All isolates included in the study were correctly identified as M. abscessus complex by analysis with Vitek MS Plus RUO software, which is based on SuperSpectra. Of the 50 isolates, 47 were identified with the highest possible confidence level (c.l.) of 99.9 % (26 of 28 M. abscessus (sensu stricto) isolates, 18 of 19 M. massiliense isolates, and 3 of 3 M. bolletii isolates). The 3 remaining isolates were correctly identified with a c.l. of 94.5 %. Because the current versions of the VITEK MS databases (Saramis 4.12 (RUO) and IVD) cannot differentiate between the subspecies of the M. abscesssus complex (M. abscessus (sensu stricto), M. massiliense, and M. bolletii), we accessed the raw spectra and peak lists of all isolates by using the VITEK MS Plus RUO system to study unique differences between the subspecies by HCA, PCA, and single-peak analysis.
HCA using Ward’s method, a commonly used approach, created several large mixed clusters with subclusters containing 2 to 6 isolates of a subspecies each; however, it did not reproduce the grouping according to the subspecies (data not shown).
PCA using the entire peak lists clearly separated all M. abscessus (sensu stricto) and M. massiliense isolates into two distinct clusters, visible in the 3-dimensional subspace spun by the first three principal components (Fig. 1). However, two isolates of M. abscessus (sensu stricto) were located in the border region of the M. massiliense cluster. The M. bolletii isolates did not form a separate cluster but were localized in the M. abscessus (sensu stricto) cluster (Fig. 1).
Furthermore, we performed single peak analysis of all isolates to detect unique differences within the three subspecies. The spectra of M. abscessus (sensu stricto) isolates and M. massiliense isolates differed substantially in two areas. The averaged spectra demonstrate specific M. massiliense peaks at 4,384 and 8,768 m/z, whereas these peaks were missing from the M. abscessus (sensu stricto) and the M. bolletii averaged spectra (Fig. 2). Otherwise, the averaged spectra of M. abscessus (sensu stricto) and M bolletii isolates exhibited specific peaks at 4,390 and 8,781 m/z that were absent from the averaged spectrum of M. massiliense (Fig. 2).
With a relative peak intensity of 1 % as the threshold, single spectrum analysis demonstrated that the 4,384 m/z peak was prevalent in 89.5 % (17/19) of the M. massiliense isolates and the 8768 m/z peak was present in 57.9 % (11/19), whereas both peaks were absent from all M. abscessus (sensu stricto) and M. bolletii isolates (Table 1). The peak at 4,390 m/z was present in all M. abscessus (sensu stricto) isolates (28/28) and M. bolletii isolates (3/3), and the 8,781 m/z peak was present in 89.2 % (25/28) of M. abscessus (sensu stricto) isolates and 100 % of the M. bolletii isolates, whereas the 4,390 m/z peak was detected only in 5.2 % (1/19) of M. massiliense isolates and the 8,781 m/z peak was absent from all 19 M. massiliense isolates (Table 1). No specific peak for M. bolletii was detected by the peak-detection algorithm with a 1 % relative intensity threshold.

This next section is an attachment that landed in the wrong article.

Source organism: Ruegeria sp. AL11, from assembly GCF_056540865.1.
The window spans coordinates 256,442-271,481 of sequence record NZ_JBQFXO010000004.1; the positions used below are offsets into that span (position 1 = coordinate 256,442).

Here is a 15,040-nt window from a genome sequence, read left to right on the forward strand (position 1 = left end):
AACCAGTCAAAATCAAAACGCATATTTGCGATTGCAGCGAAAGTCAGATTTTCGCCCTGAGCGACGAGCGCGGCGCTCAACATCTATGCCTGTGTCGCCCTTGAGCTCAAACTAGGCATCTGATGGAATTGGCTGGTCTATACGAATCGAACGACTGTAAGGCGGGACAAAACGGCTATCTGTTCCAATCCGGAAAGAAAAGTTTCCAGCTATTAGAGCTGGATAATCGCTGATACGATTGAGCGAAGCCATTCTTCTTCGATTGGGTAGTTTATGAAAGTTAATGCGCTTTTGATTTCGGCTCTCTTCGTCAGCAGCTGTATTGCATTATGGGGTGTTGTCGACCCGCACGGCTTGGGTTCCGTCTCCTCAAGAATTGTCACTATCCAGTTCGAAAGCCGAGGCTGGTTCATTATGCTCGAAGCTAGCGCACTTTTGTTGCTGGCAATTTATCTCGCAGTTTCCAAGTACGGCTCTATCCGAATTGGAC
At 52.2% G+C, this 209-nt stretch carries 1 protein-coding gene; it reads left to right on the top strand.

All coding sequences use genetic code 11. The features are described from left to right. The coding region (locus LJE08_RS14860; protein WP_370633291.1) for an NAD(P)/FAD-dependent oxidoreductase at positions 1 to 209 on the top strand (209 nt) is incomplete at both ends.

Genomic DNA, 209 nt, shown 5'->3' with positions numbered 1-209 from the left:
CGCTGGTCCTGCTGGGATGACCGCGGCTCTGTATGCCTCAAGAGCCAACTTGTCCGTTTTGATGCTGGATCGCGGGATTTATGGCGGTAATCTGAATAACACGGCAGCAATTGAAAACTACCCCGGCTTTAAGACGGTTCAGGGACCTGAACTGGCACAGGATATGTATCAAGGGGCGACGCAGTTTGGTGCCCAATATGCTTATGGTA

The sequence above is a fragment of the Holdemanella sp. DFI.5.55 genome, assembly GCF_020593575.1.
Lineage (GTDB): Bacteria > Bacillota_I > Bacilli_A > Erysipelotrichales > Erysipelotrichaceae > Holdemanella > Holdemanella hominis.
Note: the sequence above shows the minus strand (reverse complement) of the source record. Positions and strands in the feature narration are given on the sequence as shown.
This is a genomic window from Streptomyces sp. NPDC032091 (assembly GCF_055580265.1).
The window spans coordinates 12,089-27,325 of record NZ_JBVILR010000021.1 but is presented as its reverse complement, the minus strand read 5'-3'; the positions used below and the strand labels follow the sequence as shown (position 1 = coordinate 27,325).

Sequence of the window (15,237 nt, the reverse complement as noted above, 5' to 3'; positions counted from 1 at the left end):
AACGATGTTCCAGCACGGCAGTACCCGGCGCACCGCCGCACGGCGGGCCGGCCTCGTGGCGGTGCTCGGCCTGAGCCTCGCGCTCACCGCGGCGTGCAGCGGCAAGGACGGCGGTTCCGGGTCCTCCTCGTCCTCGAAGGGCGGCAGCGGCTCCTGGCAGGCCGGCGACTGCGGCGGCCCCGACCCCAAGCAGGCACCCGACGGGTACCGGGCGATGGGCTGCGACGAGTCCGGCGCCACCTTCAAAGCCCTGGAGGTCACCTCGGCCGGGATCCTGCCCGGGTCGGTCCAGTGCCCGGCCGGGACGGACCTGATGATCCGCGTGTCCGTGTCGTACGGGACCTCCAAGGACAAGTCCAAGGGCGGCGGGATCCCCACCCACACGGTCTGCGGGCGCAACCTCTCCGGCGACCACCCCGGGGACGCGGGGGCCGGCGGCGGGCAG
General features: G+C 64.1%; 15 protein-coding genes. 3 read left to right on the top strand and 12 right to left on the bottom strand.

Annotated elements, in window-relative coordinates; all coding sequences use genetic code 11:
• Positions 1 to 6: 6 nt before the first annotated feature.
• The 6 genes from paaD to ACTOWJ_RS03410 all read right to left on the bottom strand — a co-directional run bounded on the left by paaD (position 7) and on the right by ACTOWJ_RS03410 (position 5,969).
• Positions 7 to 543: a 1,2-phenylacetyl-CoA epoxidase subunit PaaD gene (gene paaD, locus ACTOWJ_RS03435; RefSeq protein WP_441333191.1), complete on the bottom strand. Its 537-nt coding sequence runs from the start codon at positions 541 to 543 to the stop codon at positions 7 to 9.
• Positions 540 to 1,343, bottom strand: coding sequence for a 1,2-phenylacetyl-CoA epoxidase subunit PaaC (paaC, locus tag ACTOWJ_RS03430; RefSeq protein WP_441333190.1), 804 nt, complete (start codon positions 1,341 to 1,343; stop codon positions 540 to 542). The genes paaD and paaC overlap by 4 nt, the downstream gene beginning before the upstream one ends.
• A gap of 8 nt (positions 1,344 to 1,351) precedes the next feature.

To analyze the relevance of the four discriminating peaks for separating M. abscessus (sensu stricto) isolates from M. massiliense isolates, we performed PCA by excluding these four peaks; nevertheless, we obtained a discrimination that was equally as good (Fig. 3) as that obtained with PCA including all peaks (Fig. 1). As Saramis 4.12 identifies M. abscessus at only the complex level, we examined whether a PCA restricted to the peaks included in the peak list of the M. abscessus SuperSpectra of the Saramis 4.12 database, supplemented with the discriminating peaks at 4,368 and 8,768 m/z, could distinguish M. massiliense and M. abscessus (sensu stricto). This procedure indeed separated both subspecies in two clusters, whereas M. bolletii isolates were also represented within the M. abscessus (sensu stricto) cluster (Fig. 4).
In this study we examined the ability of VITEK MS Plus to differentiate the subspecies of the M. abscessus complex, comprising M. abscessus (sensu stricto), M. massiliense, and M. bolletii, cultured in MGIT liquid medium. We used MALDI TOF MS peak lists for HCA and PCA; we also analyzed the peak lists relating to differences between unique subspecies. Although HCA did not reproduce a grouping according to the subspecies, PCA clearly distinguished M. abscessus (sensu stricto) isolates and M. massiliense isolates. The difference in the results obtained with the two analytical methods can be explained by the different underlying algorithms used for data analysis. HCA performs clustering by calculating Euclidean distances between the isolates, resulting in groups that exhibit multivariate similarity. In contrast, PCA finds those parameters that contribute to the maximal variance of the data and provide the best overall sample separation. In this way PCA reduces the number of dimensions for analysis and forms clusters that are based on inequalities [16, 17].
A previous study reported insufficient subspecies classification when entire peak lists were used for cluster analysis . To the best of our knowledge, ours is the first study to use PCA as analytical method for discriminating the subspecies of the M. abscessus complex by MALDI TOF MS and to demonstrate that this analytical method is more useful than HCA for discriminating M. abscessus (sensu stricto) from M. massiliense. PCA from MALDI TOF MS peaks has been demonstrated to be an effective method of discriminating closely related bacterial or fungal species [19–22].